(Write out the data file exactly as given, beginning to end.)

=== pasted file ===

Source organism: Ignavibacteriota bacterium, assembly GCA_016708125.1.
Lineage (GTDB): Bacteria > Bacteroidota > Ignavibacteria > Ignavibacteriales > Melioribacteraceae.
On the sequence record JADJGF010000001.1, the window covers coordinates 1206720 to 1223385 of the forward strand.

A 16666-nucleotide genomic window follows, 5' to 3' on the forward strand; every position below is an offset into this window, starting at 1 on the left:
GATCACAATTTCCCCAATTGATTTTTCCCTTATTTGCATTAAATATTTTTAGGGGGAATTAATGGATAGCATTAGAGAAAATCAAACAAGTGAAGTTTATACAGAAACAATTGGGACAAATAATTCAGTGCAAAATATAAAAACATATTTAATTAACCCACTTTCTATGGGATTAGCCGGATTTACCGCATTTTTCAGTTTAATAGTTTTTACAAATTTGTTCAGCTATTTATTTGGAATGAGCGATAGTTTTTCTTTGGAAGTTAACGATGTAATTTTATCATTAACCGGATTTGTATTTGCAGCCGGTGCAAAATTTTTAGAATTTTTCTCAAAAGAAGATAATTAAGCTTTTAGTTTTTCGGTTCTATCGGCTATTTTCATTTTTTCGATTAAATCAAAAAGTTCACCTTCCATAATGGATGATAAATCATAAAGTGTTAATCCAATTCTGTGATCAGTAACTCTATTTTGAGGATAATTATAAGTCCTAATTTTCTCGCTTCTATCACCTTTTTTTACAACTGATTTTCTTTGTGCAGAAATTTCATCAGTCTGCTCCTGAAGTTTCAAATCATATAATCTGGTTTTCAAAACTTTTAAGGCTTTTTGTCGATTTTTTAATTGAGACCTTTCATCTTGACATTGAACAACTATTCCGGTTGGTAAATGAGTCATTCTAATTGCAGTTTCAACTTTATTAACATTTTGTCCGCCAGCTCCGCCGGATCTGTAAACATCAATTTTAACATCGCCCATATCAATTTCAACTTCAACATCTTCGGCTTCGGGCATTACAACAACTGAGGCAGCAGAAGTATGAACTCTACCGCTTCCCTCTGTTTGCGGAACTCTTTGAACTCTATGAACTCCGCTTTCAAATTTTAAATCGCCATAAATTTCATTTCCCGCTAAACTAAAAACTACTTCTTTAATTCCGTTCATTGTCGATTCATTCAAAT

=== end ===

Source organism: Ignavibacteriota bacterium, assembly GCA_016708125.1.
Lineage (GTDB): Bacteria > Bacteroidota > Ignavibacteria > Ignavibacteriales > Melioribacteraceae.
On the sequence record JADJGF010000001.1, the window covers coordinates 1206720 to 1223385 of the forward strand.

A 16666-nucleotide genomic window follows, 5' to 3' on the forward strand; every position below is an offset into this window, starting at 1 on the left:
GATCACAATTTCCCCAATTGATTTTTCCCTTATTTGCATTAAATATTTTTAGGGGGAATTAATGGATAGCATTAGAGAAAATCAAACAAGTGAAGTTTATACAGAAACAATTGGGACAAATAATTCAGTGCAAAATATAAAAACATATTTAATTAACCCACTTTCTATGGGATTAGCCGGATTTACCGCATTTTTCAGTTTAATAGTTTTTACAAATTTGTTCAGCTATTTATTTGGAATGAGCGATAGTTTTTCTTTGGAAGTTAACGATGTAATTTTATCATTAACCGGATTTGTATTTGCAGCCGGTGCAAAATTTTTAGAATTTTTCTCAAAAGAAGATAATTAAGCTTTTAGTTTTTCGGTTCTATCGGCTATTTTCATTTTTTCGATTAAATCAAAAAGTTCACCTTCCATAATGGATGATAAATCATAAAGTGTTAATCCAATTCTGTGATCAGTAACTCTATTTTGAGGATAATTATAAGTCCTAATTTTCTCGCTTCTATCACCTTTTTTTACAACTGATTTTCTTTGTGCAGAAATTTCATCAGTCTGCTCCTGAAGTTTCAAATCATATAATCTGGTTTTCAAAACTTTTAAGGCTTTTTGTCGATTTTTTAATTGAGACCTTTCATCTTGACATTGAACAACTATTCCGGTTGGTAAATGAGTCATTCTAATTGCAGTTTCAACTTTATTAACATTTTGTCCGCCAGCTCCGCCGGATCTGTAAACATCAATTTTAACATCGCCCATATCAATTTCAACTTCAACATCTTCGGCTTCGGGCATTACAACAACTGAGGCAGCAGAAGTATGAACTCTACCGCTTCCCTCTGTTTGCGGAACTCTTTGAACTCTATGAACTCCGCTTTCAAATTTTAAATCGCCATAAATTTCATTTCCCGCTAAACTAAAAACTACTTCTTTAATTCCGTTCATTGTCGATTCATTCAAAT